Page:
Gender issues in diagnosing depression arise due to physician bias and patient reporting bias.
Physicans have biases about gendered behaviour based on their own experiences-- this can affect how they make diagnostic decisions. Some studies have found that physicians tend to inquire more about depressive symptoms in female patients, and given the same symptoms, diagnose women with depression more often than men. This can lead to overdiagnosing depression in women and underdiagnosing depression in men.
tend not to recall depressive symptoms as often as women when asked about them by their doctor.
tend to have history of substance or alcohol abuse by the time they present with depression.
tend to notice effects of depression on their work life before their social life.
tend to present at a later stage of depression, when symptoms become severe, to specialist service.
report the following symptoms more often than men : Increased/decreased appetite, increased/decreased weight, sleep disturbances, anxiety, somatization, psychomotor retardation, anger, feelings of failure, crying.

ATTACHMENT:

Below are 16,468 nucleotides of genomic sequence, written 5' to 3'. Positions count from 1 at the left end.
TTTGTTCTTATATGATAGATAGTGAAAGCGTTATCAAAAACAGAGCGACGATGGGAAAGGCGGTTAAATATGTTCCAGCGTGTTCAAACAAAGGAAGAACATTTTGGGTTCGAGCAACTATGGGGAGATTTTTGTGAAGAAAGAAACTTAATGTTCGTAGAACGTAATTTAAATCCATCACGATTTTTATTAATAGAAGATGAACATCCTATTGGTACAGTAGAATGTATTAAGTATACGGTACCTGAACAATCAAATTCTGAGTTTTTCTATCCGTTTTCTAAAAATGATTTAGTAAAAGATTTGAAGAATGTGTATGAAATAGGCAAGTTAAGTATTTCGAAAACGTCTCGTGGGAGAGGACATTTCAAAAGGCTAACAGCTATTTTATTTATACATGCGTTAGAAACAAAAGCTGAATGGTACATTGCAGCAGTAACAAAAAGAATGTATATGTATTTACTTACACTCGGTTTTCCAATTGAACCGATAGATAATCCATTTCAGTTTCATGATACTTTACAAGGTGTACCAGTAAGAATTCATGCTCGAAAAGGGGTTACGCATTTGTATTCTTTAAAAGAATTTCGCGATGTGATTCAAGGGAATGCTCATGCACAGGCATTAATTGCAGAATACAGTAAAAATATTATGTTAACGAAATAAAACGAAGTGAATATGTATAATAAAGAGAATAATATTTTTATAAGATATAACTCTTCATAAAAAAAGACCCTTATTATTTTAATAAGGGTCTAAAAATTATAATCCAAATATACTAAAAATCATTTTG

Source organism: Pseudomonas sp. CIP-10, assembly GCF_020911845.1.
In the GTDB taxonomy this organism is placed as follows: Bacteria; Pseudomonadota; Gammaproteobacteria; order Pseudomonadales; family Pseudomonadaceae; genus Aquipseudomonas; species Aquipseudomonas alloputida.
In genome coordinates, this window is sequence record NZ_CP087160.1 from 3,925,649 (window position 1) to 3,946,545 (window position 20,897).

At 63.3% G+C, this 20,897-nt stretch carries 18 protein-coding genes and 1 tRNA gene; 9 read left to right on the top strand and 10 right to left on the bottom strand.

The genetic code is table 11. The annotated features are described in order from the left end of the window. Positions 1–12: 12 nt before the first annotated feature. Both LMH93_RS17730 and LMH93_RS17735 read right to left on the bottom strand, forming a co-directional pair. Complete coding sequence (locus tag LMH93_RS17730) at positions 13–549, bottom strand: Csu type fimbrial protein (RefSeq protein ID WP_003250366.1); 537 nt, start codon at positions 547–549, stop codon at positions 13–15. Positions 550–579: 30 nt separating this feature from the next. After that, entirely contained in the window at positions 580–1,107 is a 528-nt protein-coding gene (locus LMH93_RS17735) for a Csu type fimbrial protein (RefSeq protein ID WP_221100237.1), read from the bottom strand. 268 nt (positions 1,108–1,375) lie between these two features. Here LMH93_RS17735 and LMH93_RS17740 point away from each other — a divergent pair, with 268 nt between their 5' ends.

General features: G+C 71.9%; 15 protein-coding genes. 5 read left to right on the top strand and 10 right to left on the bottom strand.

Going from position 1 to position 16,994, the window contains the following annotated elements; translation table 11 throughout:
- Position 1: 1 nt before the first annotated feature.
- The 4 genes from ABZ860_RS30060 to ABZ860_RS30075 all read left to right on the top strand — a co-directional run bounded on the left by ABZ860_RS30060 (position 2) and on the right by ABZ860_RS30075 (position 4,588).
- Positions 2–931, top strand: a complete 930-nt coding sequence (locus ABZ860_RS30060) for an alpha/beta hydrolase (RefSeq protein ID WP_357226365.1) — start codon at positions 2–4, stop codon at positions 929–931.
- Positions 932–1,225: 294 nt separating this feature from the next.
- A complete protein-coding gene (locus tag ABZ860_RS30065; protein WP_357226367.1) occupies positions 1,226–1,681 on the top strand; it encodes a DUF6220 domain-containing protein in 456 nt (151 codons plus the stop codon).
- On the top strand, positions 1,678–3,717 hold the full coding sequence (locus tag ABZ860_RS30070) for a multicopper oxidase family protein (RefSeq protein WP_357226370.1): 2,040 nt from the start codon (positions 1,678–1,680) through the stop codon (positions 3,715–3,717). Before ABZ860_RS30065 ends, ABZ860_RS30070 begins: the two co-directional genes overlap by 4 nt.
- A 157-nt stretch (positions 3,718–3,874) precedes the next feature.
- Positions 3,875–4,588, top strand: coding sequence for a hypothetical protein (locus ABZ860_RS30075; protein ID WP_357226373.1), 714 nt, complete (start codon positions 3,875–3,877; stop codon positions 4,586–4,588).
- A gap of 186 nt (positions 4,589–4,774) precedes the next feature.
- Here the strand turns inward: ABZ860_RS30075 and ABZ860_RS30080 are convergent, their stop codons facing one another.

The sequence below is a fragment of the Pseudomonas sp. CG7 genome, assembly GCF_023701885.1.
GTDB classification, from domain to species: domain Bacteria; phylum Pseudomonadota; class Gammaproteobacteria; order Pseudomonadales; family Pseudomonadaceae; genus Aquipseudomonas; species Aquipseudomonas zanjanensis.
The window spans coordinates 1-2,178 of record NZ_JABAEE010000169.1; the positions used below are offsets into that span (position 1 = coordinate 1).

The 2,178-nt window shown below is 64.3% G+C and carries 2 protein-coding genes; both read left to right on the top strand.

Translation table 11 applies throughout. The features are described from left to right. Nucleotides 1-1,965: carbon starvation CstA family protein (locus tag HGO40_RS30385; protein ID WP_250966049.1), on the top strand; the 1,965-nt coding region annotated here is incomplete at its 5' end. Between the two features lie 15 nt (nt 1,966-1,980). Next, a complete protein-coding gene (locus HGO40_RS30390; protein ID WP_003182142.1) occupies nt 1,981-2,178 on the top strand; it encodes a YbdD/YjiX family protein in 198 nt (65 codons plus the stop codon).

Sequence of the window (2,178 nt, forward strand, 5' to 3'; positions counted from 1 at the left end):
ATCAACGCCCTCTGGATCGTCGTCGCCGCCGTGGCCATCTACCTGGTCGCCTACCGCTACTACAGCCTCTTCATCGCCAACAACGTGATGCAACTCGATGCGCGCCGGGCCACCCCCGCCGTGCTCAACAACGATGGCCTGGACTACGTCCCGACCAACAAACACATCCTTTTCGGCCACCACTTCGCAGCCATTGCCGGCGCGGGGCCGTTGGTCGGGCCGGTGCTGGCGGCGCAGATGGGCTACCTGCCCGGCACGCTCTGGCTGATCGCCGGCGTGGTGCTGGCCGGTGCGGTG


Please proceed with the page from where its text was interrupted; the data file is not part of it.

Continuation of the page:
tend to report mental health concerns to family physician at an early stage of the disease.
tend to use outpatient services more than men.
are more likely than men to suffer from somatic symptoms, comorbid anxiety, and atypical depression.
tend to be aware of the way depression affects on marital or relationship adjustment.
are more likely to experience distress, or perceive themselves as having an emotional problem, even if they have the same symptoms as men.
report symptoms of depression to physicians more often than men (2/3 of women vs. 1/3 of men).
4. Kornstein SG, Schatzberg AF, Thase ME, Yonkers KA McMullough JP, Keitner GI, Gelenberg AJ, Davis SM, Harrison WM, Keller MB (2000) Gender differences in treatment responses to sertraline versus imiprimine in chronic depression. American Journal of Psychiatry; 157:1445-1452.